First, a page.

Rant ‘N’ Roll: You Never Know Who You’re Sitting Next To On The Bus

Whenever The Coloursound puts out new music, I listen. The Pennsylvania alterna-pop sophisticates—for 11 years running—boast a singer in Doug Batt whose voice rivals early Nilsson and Garfunkel in how it takes flight. Plus, the dude’s a high school teacher…and that makes him a hero in my book. Speaking of heroes, guitarist Sean Hieter plays the kind of psychedelic guitar that Noel Gallagher was refining before Oasis imploded. He’s also a role model. A father, husband and cancer survivor, he recently raised over $92,000 in 10 weeks for the Leukemia and Lymphoma Society. So he puts his energy where his mouth is. Plus, he’s the kind of guy you want to sit next to on a crowded bus going from the Poconos to Manhattan and back every day, and that just may be the most supreme compliment of all.

“Ollie” and “Return To Normalcy” are the two new songs and they’re as dreamy and as filled with Colour as such previous originals like “Slowdown,” “Guilty For The First Time” and “Hold On.” Live gigs have them covering Bowie, U2, Carly Simon, Leonard Cohen and a slew of ‘90s British bands so under the radar, you’d think they were originals too. And there always seems to be beautiful women at any Coloursound gig. Maybe that’s because Hieter also works for fashion designer Robert Graham.

I told singer Batt I loved “Ollie” despite not understanding its lyrics. He tells “Rant’n’Roll,” “It’s been a while since I thought about it, but to me `Ollie’ is about overcoming the fear of trying to grow—the big fish moving to a bigger pond—taking a chance to accomplish something greater. When I was a kid, we’d play games ‘Kick The Can’ or ‘Man Hunt.’ When the game was over, and it was safe to come out of your hiding spot, we would yell at the top of our lungs ‘ollie ollie oxen free.’ So I guess it’s about overcoming the fear of a greater success rather than being content with what you’ve done.”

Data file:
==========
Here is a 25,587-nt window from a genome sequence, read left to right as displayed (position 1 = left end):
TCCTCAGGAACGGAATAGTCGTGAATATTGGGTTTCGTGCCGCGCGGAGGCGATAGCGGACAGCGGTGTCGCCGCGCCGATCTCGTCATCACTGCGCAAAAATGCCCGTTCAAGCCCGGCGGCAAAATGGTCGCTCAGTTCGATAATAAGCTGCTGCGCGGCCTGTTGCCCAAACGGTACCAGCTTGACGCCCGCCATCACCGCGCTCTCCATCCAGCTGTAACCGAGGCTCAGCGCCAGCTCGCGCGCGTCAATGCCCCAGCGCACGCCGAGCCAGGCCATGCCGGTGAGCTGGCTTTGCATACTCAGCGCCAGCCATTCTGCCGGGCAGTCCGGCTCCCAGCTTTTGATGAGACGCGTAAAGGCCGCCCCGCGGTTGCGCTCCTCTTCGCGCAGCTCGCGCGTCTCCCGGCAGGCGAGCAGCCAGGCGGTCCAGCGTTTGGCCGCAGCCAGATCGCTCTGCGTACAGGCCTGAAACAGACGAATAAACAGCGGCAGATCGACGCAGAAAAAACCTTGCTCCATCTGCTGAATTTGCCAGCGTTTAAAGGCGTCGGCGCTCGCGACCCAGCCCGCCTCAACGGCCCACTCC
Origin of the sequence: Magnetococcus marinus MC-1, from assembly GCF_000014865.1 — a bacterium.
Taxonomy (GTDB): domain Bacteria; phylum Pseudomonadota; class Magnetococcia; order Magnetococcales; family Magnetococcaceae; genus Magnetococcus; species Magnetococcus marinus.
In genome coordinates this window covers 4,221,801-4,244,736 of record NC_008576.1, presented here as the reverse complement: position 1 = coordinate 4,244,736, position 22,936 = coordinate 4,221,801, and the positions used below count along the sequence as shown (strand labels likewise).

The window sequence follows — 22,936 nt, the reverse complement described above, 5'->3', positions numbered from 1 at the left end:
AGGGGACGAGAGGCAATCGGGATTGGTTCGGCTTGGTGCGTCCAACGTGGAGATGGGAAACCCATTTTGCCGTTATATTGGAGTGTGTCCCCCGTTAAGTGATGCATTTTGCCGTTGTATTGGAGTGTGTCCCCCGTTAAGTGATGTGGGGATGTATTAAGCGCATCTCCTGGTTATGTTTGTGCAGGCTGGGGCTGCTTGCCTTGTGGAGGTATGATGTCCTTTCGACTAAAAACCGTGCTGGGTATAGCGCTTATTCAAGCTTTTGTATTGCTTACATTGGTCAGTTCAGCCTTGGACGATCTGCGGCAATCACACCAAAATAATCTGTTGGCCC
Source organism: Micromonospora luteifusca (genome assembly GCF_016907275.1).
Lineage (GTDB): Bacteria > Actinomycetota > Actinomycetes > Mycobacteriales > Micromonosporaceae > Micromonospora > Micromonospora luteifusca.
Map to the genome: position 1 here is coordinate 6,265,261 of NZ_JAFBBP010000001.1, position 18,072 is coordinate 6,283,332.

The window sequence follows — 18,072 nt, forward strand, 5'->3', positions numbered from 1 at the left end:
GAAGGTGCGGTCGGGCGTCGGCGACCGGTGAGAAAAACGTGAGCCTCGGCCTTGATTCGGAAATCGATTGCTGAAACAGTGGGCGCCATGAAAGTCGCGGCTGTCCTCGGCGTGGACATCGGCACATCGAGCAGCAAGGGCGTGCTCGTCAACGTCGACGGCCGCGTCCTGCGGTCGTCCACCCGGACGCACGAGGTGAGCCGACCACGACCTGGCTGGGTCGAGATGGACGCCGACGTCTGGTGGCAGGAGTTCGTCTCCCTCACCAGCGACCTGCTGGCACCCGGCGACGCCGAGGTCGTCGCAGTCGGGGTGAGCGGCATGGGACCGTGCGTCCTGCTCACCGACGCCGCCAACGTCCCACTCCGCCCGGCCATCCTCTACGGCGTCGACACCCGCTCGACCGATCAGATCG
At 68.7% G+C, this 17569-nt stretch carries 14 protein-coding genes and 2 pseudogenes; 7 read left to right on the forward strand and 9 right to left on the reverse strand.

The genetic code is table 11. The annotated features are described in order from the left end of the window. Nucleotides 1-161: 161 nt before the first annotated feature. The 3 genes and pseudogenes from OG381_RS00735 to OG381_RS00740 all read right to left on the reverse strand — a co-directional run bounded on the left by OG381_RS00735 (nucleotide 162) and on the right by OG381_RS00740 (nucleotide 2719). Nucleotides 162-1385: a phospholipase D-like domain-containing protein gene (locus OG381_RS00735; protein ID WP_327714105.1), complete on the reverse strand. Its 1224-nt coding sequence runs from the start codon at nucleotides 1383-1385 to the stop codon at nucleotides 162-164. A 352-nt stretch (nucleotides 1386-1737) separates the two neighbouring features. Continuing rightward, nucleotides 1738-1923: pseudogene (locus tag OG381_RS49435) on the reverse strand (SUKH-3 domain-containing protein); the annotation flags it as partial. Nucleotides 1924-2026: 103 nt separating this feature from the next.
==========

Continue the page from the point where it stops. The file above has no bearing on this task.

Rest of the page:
Go see The Coloursound. One should support local music just like one should buy-fresh buy-local when it comes to food.



Now let’s make a dent in an ever-increasing CD pile. Here’s the good ones. (No use to tell you about the bad ones!)

Hot Tone Music is an artist-run label founded by bassist/composer Mimi Jones, 46, whose Feet In The Mud CD (her third) is a total delight. Jazz quartets led by bassists aren’t exactly prevalent. Her chops are exquisite, her presentation totally captivating. Her delicious “Mr. Poo Poo” is a fun way to open and her cover of “Fall” by Newark’s own Wayne Shorter is irresistible. The label also recently released Luis Perdomo’s Montage of solo piano. In losing myself within his 88s, I couldn’t help but think how Billy Joel once wrote how “the piano sounds like a carnival and the microphone smells like a beer.” Perdomo is, indeed, carnivalesque.

Get down with the New York City-based Hitman Blues Band’s The World Moves On, complete with horn section and a blistering finale of Willie Dixon’s “Hoochie Coochie Man.” These pros have all paid their dues working their way up the ladder, especially keyboardist Kevin Bents (Spin Doctors) and drummer Richard Crooks (Paul Simon). It’s a rockin’ little record you’ll want your DJ to play. And they even have the legendary Bernard “Pretty” Purdie drumming on “Moving On.”

Dallas guitarist/composer/wordless vocalist Horace Bray, 24, is going to be around for a while if the grooves on his new self-released Dreamstate debut are any indication. Surrounded by bass, keybs and drums, his 10 originals reek of exploding creativity, especially “Dirge For Mary Mallon” where he uses a string quartet to eulogize the infamous Typhoid Mary.

Rise Above by sax man Bill Evans is only the latest in an incredible career of working with Mick Jagger, Mahavishnu Orchestra, Miles Davis, Herbie Hancock, Willie Nelson and Bruce Hornsby. He’s called some of his famous friends in on this project including Gregg Allman and Warren Haynes. The result is a freewheeling rocking bluesy jazzy no-holds-barred genre-defying party.

Paul Reddick’s Ride The One (Stony Plain) uses the blues to rock out. I’ve been listening to it while dancing around the house. Would love to see this guy live. Highly recommended.

Make sure you hear the insane Frank Zappa cover (“Charva”) on the self-titled debut by The Benedict Dollyrockers.

There’s a poet in our midst: Clarence Bucaro’s gorgeous folk melodicism on Pendulum, co-produced by Tom Schick (Wilco/Ryan Adams) shows off the lyrical strengths of this Brooklyn singer/songwriter and includes a duet (“Strangers”) with the divine Allison Moorer.

Finally, check out the futuristic Avant Funk of Justin Piper who, with only a drummer, has concocted a fine mess of loud sound on his instrumental originals. He’s like a mad scientist with his guitar, bass, Rhodes and programming skills.